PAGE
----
Little League Coaches Hoping for a Good Postseason

Brian Nedley, an 11-year-old who throws a 72-mile-per-hour fastball, and his Giants teammates were undefeated going into yesterday’s game with the Reds. Morgan McGivern

    Brian Nedley, who coaches the 11-and-12-year-old Giants in East Hampton’s Little League, said this week that “once these kids [the ones he coaches and others their age] get into eighth or ninth grade our varsity baseball team is going to be phenomenal.”
    Nedley, whose team was 15-0 going into yesterday’s second game of a best-of-three “world series” final with the Reds, said, moreover, that he thought this year’s 11-12 traveling all-star team would give a very good account of itself in the District 36 tournament, which is to begin June 25.
    Tim Garneau and Adam Wilson, who are to coach that traveling team, oversaw tryouts for it at the Pantigo fields on Sunday afternoon, and, as Nedley had said, a number of the hopefuls — which included four Giants — looked sharp.
    Garneau and Wilson were to have decided on a 14-player tournament roster yesterday. While ultimately the Little League tournament winds up in Williamsport, Pa., winning the district (eastern Suffolk) bracket is the immediate concern.
    It’s been a long time — 20 years ago to be precise — since an East Hampton team has made it to a county final.
    In 1991, with a lineup that included Tommy McGintee, Brendan Fennell, Robbie Peters, R.J. Etzel, and Will Collins, the young Bonackers, who were coached by Alex Walter and Bill McGintee, won district and county championships before losing 14-7 to Massapequa in a Long Island semifinal played at Great River. Fennell hit two grand slam home runs in postseason play that year. Collins, then “a diminutive second baseman,” now assists Ed Bahns in coaching East Hampton High’s varsity baseball team.
    There were four members of the undefeated Giants at Sunday’s tryouts — Brian Nedley Jr., Gavin Moucha, James Stanis, and Augie Schultz.
    Nedley, the team’s frontline pitcher, an 11-year-old who throws a 72-mile-per-hour fastball, struck out nine in Monday’s final series opener on the way to an 8-0 shutout. He also drove in three runs. Schultz, a left-hander with a good arm, who pitched the sixth, drove in two runs. Stanis, the shortstop, had two base hits, and Moucha stole home during the Giants’ five-run fifth.
    But the play of the game was Eric Schoenster’s flat-out diving catch in center field of what appeared would be an extra-base hit for the Reds in the top of the sixth.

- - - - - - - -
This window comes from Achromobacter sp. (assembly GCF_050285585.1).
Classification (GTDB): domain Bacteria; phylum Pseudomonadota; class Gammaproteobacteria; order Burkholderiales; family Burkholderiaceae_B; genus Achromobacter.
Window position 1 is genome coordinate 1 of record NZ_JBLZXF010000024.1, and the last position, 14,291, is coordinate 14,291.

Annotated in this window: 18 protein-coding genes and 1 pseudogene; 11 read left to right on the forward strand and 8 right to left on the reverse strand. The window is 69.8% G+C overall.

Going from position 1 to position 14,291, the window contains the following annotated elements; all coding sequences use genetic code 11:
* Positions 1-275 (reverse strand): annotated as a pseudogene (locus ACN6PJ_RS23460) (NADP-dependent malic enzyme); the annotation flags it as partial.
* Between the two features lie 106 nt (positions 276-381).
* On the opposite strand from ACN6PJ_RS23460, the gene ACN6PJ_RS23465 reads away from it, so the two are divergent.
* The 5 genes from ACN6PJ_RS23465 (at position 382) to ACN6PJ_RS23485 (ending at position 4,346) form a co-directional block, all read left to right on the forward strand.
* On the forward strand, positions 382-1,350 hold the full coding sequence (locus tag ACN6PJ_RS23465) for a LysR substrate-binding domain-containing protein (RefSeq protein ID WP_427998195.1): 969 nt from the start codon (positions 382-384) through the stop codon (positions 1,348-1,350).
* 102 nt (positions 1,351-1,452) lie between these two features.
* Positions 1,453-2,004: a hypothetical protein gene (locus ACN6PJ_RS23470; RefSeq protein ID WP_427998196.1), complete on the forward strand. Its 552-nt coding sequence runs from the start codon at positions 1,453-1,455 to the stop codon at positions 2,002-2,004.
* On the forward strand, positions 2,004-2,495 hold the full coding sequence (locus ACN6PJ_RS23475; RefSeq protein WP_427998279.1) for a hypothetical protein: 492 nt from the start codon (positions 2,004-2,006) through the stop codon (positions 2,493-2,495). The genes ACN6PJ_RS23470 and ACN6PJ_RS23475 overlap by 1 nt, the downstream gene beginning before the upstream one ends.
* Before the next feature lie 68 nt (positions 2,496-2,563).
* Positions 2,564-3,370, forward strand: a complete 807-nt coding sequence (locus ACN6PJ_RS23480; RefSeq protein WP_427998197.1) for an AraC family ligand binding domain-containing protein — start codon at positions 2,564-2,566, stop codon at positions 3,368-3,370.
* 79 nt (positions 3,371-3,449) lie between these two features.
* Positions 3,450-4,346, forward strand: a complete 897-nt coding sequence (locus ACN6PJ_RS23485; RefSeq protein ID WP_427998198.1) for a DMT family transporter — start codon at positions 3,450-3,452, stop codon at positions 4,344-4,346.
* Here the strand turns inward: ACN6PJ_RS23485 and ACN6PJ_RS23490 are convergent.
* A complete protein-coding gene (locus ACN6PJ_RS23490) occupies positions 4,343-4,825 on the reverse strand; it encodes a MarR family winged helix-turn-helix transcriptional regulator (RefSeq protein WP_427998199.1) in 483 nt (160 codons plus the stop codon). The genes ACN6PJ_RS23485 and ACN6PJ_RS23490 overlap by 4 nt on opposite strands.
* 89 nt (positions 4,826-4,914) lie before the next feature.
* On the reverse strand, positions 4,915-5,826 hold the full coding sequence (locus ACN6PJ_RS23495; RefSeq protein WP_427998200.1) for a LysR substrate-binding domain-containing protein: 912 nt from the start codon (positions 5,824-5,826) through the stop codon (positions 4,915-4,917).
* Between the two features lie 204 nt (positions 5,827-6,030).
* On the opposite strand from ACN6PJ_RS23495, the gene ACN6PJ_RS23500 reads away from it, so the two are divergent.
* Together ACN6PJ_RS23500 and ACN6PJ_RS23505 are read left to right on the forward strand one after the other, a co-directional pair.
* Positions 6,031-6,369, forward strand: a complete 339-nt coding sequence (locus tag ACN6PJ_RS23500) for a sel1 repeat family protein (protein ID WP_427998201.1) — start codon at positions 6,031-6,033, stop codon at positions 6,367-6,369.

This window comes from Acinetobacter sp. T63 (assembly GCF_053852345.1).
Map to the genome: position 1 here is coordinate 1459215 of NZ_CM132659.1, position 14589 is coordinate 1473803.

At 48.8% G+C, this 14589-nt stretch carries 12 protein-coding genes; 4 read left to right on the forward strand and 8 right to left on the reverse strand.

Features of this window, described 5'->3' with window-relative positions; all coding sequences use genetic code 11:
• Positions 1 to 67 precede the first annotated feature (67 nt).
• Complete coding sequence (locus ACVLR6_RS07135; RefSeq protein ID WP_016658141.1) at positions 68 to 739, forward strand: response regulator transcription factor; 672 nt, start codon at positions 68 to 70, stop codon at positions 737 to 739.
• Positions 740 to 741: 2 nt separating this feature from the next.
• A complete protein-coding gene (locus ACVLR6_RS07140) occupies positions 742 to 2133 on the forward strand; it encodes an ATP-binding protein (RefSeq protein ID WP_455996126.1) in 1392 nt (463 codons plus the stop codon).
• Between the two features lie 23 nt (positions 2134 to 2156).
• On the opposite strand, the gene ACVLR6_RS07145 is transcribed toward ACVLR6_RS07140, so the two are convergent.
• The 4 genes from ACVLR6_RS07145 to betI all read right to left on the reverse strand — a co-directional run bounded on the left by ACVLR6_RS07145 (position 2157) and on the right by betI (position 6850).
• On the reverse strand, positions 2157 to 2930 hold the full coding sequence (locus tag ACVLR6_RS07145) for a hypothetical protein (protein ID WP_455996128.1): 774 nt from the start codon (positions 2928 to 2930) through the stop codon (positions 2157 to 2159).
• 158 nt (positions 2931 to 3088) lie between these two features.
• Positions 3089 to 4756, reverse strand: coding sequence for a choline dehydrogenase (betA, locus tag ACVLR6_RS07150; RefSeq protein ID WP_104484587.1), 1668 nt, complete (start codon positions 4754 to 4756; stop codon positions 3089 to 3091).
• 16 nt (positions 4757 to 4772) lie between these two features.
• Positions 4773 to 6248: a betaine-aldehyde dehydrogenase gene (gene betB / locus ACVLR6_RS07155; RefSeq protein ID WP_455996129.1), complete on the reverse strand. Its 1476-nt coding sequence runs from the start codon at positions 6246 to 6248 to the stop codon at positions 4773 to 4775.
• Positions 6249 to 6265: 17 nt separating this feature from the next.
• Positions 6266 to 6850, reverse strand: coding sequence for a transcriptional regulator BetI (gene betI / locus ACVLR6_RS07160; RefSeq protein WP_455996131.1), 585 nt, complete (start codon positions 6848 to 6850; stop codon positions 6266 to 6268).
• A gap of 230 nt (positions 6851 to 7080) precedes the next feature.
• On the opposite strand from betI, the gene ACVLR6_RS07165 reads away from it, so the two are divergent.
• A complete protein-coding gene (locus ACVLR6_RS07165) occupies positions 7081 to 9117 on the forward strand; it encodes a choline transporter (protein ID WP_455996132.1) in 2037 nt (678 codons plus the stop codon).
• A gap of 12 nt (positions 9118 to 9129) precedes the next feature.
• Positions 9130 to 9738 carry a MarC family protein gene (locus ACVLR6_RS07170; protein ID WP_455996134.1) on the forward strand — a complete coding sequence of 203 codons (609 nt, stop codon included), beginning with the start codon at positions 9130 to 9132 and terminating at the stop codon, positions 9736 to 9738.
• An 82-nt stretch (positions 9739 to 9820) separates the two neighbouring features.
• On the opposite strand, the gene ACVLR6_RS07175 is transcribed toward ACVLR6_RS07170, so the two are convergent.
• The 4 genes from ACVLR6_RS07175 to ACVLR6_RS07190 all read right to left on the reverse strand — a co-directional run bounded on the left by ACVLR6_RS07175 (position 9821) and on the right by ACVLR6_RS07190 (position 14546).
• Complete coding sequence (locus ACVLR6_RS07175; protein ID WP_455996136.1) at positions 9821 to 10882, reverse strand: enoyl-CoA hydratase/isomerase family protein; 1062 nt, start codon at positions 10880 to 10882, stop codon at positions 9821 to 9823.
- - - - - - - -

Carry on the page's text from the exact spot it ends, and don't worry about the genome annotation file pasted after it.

The senior Nedley’s Little League record is enviable. Two years ago, the 9-and-10-year-old Angels team he oversaw went undefeated too, finishing at 16-0.
    A number of the Giants, including Nedley Jr., Moucha, Schultz, and Brendan DiSunno, were on the Angels as well, said the coach, who added that his son and Moucha “work hand in glove — they’ve been battery mates for years.”
    The Reds, who went into the final with only one loss, to the Giants, were to have had a chance to even the series at Pantigo last night. A third game, if needed, is to be played tomorrow.
    Looking ahead to the district tournament, the elder Nedley said, “Our pitching will be great — Philip Zablotsky [of the Mets] is a great pitcher too, and Augie pitches well. James Stanis has one of the best curveballs I’ve seen, and he can throw it for strikes. Jack Boylan of the Reds is another awesome pitcher. . . . I’ve been UpIsland and I’ve seen them play. I think our kids are way better — I do. I think our all-star team can take it all.”
    “Last year,” said Peter Zablotsky, Philip’s father, “the sixth graders didn’t play. There were only two. This year, they have come out. We’ve got eight of them.”
    “The word got out,” said Garneau, whose goal is “to build the team up so my kids, who are 8 and 9, will have something to shoot for.”
    The Giants’ closest call during the regular season was a 3-2 win over the Mets. “Zablotsky pitched for them and Brian pitched for us. It was a pitcher’s game the whole way.”
    After Monday’s win, Nedley summoned one and all — including his assistant coaches, Patricia and Gene Bonnabeau, Seamus Gleeson, and Nedley’s wife, Anita — to Fierro’s. A postgame visit to the pizzeria in East Hampton Village has become a tradition.
    “It’s become so that if we missed it, we’d think we were jinxed.”